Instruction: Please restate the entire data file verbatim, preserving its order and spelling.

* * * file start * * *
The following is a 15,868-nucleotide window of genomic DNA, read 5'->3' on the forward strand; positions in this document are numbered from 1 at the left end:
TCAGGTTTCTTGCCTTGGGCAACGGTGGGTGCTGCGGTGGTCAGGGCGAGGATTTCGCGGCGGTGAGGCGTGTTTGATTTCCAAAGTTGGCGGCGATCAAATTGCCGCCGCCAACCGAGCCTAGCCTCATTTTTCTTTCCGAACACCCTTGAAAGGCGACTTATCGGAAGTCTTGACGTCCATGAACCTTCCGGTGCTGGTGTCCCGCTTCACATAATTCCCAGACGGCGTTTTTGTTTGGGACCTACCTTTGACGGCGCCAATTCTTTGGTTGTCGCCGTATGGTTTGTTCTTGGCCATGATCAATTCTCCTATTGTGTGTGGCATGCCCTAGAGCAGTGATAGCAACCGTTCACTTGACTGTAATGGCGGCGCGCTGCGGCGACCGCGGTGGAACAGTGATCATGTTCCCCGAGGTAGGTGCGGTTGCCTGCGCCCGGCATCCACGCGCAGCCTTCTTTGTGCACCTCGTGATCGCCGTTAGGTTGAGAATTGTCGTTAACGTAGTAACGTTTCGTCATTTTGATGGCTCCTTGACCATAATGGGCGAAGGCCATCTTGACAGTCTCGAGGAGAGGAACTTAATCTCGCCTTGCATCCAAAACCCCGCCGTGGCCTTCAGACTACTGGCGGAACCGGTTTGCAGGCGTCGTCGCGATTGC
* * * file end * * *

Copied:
The following is a 15,868-nucleotide window of genomic DNA, read 5'->3' on the forward strand; positions in this document are numbered from 1 at the left end:
TCAGGTTTCTTGCCTTGGGCAACGGTGGGTGCTGCGGTGGTCAGGGCGAGGATTTCGCGGCGGTGAGGCGTGTTTGATTTCCAAAGTTGGCGGCGATCAAATTGCCGCCGCCAACCGAGCCTAGCCTCATTTTTCTTTCCGAACACCCTTGAAAGGCGACTTATCGGAAGTCTTGACGTCCATGAACCTTCCGGTGCTGGTGTCCCGCTTCACATAATTCCCAGACGGCGTTTTTGTTTGGGACCTACCTTTGACGGCGCCAATTCTTTGGTTGTCGCCGTATGGTTTGTTCTTGGCCATGATCAATTCTCCTATTGTGTGTGGCATGCCCTAGAGCAGTGATAGCAACCGTTCACTTGACTGTAATGGCGGCGCGCTGCGGCGACCGCGGTGGAACAGTGATCATGTTCCCCGAGGTAGGTGCGGTTGCCTGCGCCCGGCATCCACGCGCAGCCTTCTTTGTGCACCTCGTGATCGCCGTTAGGTTGAGAATTGTCGTTAACGTAGTAACGTTTCGTCATTTTGATGGCTCCTTGACCATAATGGGCGAAGGCCATCTTGACAGTCTCGAGGAGAGGAACTTAATCTCGCCTTGCATCCAAAACCCCGCCGTGGCCTTCAGACTACTGGCGGAACCGGTTTGCAGGCGTCGTCGCGATTGC